The IMF has warned countries across the world face a prolonged period of low economic growth, due to the effects of an ageing population, and urged governments to take the steps necessary to combat this.
"In advanced economies, this decline started as far back as early 2000s and worsened with the global financial crisis. In emerging market economies, in contrast, it began only after the crisis," the IMF said.
This is because labour and capital input, which are both drivers of an economy's potential output, or how much it can grow without sending inflation soaring, have expanded more slowly after the global financial crisis.
The findings, which are included in an advance chapter of the IMF's bi-annual World Economic Outlook, support economists who argue we're currently contending with "secular stagnation".
While the IMF expects economic conditions will lead to an increase in investment, the labour force will struggle, due to an ageing population and more workers retiring.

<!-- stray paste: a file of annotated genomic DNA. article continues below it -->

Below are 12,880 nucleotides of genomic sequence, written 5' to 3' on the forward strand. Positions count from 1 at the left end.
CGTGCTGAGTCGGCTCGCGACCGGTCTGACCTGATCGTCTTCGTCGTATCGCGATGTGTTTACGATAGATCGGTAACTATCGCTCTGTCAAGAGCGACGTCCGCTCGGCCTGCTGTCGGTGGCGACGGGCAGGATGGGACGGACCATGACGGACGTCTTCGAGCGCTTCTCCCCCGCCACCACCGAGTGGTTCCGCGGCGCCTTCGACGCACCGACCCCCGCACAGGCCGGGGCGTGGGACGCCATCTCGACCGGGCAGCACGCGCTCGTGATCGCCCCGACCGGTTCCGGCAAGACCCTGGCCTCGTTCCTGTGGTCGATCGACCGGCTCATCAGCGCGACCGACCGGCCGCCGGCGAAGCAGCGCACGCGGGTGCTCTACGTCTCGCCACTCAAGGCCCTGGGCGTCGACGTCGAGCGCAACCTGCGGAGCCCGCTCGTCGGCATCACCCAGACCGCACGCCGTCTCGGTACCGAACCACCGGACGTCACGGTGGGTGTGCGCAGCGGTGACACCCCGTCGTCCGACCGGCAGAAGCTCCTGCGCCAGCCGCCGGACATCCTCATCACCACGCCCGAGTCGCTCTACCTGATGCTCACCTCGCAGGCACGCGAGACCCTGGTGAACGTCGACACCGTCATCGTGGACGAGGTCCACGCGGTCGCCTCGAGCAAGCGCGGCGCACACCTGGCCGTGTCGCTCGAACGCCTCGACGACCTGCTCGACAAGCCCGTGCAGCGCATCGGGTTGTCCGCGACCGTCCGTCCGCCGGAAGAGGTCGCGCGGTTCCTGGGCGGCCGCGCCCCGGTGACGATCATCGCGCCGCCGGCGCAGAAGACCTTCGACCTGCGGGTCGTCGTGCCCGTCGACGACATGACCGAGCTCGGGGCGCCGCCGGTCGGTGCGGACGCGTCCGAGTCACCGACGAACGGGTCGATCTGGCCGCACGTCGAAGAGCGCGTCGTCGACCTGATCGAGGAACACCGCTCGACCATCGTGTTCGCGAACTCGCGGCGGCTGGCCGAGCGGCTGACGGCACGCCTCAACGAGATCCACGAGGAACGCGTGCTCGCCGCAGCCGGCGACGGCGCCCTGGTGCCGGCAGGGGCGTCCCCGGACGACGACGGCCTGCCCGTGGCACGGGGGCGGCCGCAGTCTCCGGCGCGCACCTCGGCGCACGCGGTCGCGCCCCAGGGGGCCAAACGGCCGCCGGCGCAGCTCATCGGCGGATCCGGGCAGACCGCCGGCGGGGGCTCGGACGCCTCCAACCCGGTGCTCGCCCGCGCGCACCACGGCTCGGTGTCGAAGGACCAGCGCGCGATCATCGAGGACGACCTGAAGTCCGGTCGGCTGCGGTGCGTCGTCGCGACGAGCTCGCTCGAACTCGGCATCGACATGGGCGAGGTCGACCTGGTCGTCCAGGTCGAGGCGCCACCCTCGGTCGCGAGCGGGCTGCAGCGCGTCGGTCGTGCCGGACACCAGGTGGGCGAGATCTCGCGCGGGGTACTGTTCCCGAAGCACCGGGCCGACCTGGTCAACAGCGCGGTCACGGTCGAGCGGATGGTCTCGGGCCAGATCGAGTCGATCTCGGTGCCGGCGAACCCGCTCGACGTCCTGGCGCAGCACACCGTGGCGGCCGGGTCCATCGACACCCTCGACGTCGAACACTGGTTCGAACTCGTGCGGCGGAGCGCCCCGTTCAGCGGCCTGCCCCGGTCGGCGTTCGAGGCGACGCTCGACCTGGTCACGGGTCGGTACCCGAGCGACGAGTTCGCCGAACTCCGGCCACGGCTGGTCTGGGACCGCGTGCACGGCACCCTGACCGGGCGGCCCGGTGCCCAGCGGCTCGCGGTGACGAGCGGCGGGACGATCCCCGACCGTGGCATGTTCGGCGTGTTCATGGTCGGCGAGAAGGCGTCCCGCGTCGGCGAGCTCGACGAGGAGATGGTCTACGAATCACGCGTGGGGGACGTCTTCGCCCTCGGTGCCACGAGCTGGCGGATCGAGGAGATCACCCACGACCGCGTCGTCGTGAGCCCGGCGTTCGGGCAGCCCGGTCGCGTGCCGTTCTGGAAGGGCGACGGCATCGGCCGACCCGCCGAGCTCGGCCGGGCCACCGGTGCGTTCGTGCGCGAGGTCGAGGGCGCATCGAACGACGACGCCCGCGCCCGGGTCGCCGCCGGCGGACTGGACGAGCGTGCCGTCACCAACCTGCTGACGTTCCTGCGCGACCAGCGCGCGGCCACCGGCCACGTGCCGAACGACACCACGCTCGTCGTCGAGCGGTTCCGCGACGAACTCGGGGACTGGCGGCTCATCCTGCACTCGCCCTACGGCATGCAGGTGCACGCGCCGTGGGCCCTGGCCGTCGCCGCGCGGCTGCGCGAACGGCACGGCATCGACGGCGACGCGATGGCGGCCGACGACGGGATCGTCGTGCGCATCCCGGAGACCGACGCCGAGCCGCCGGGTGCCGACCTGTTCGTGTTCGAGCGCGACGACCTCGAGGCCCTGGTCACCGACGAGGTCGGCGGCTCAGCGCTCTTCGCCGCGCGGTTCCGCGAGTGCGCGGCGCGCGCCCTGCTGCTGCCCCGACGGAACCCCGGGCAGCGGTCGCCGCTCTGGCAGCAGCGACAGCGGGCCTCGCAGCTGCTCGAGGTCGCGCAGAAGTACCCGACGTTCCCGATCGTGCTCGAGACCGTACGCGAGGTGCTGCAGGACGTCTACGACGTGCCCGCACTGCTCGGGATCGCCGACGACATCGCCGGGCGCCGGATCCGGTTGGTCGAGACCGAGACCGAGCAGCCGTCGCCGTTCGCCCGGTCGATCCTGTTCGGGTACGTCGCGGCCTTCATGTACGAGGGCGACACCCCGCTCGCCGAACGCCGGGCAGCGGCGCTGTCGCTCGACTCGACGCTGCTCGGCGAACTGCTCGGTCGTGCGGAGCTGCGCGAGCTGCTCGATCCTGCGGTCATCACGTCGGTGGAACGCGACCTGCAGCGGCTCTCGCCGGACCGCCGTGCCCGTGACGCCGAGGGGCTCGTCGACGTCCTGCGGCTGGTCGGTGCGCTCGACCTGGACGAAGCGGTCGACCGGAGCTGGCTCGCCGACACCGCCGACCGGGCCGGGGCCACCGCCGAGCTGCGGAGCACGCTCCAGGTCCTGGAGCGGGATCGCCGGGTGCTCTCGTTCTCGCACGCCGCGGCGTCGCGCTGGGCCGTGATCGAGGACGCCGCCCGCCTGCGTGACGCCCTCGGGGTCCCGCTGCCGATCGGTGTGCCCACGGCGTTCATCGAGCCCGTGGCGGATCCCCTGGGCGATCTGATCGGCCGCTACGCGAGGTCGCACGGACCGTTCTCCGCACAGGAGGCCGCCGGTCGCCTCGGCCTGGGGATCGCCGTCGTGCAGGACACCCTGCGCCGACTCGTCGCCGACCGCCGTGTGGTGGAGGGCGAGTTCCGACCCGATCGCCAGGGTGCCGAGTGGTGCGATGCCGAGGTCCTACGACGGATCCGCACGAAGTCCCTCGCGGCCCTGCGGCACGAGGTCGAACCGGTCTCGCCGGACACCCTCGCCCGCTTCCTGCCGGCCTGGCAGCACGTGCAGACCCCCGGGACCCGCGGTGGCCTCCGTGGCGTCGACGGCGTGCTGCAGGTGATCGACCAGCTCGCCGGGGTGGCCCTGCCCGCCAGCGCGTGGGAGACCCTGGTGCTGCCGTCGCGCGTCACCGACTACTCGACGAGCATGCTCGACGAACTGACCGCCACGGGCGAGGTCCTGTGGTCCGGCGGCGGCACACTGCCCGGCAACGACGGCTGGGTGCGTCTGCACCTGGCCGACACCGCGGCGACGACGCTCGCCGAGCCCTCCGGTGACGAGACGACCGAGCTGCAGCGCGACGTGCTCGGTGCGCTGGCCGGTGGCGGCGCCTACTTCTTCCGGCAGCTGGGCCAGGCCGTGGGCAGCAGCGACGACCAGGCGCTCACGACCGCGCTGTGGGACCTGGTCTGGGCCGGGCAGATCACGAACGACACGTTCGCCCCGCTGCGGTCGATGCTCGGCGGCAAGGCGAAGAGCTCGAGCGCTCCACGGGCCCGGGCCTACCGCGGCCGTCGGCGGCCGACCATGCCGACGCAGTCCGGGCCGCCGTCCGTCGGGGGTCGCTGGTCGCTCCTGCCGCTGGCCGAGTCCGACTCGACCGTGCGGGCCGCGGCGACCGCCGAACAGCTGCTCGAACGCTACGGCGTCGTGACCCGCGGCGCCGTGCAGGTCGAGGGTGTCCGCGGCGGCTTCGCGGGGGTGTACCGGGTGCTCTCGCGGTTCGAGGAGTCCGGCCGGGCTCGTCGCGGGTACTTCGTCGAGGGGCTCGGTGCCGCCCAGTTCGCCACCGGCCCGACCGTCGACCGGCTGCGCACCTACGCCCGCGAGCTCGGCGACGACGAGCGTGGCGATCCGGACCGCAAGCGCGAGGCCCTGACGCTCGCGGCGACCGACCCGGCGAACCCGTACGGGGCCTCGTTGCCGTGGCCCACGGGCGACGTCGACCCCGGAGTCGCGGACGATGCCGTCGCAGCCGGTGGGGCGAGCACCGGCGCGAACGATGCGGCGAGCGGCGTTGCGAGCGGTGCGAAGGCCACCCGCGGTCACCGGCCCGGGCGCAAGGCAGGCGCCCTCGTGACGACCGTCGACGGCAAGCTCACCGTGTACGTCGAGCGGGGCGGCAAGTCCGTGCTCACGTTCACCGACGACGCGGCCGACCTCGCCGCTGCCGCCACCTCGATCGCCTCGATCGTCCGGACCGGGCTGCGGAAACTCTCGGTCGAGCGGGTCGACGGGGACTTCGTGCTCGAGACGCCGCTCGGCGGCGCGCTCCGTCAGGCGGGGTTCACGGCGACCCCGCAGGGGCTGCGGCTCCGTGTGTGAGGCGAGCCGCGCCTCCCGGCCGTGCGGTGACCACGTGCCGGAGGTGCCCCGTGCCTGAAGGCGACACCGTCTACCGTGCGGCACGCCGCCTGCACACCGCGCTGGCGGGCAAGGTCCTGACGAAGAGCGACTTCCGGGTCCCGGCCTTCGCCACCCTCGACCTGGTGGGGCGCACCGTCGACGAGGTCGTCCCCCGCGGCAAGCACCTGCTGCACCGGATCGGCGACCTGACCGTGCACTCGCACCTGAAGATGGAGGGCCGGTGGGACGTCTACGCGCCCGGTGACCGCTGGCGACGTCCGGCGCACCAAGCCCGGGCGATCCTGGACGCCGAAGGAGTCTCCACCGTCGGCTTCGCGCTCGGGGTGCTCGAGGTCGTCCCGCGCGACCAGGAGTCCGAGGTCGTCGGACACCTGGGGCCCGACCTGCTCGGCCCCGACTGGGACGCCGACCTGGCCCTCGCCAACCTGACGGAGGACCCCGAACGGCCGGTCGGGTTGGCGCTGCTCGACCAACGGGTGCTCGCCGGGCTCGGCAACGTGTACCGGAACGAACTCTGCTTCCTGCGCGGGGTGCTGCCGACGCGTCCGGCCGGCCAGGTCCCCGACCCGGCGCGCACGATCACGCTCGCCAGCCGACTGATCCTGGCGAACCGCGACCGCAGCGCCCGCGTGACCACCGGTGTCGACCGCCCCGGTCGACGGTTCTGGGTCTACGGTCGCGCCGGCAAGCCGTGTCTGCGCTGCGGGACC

In recent years emerging economies were lifted by both technological and educational improvements. Going forward, they'll still be able to get strong growth building on these areas, however the returns will be less.
And while advanced economies will see productivity growth return to recent rates soon "the rapid pace of expansion seen in the late 1990s and early 2000s—fueled by the exceptional information-communication-technology boom—is unlikely to be restored."
It said that if countries fail to encourage innovation, promote investment and counteract the negative effects of an ageing population, they'll be faced with a low ceiling for future rates of economic growth.
As such, it urged governments to embark on a range of measures, like greater support for research and development, boosting educational attainment at both secondary and university level and structural reforms for emerging economies.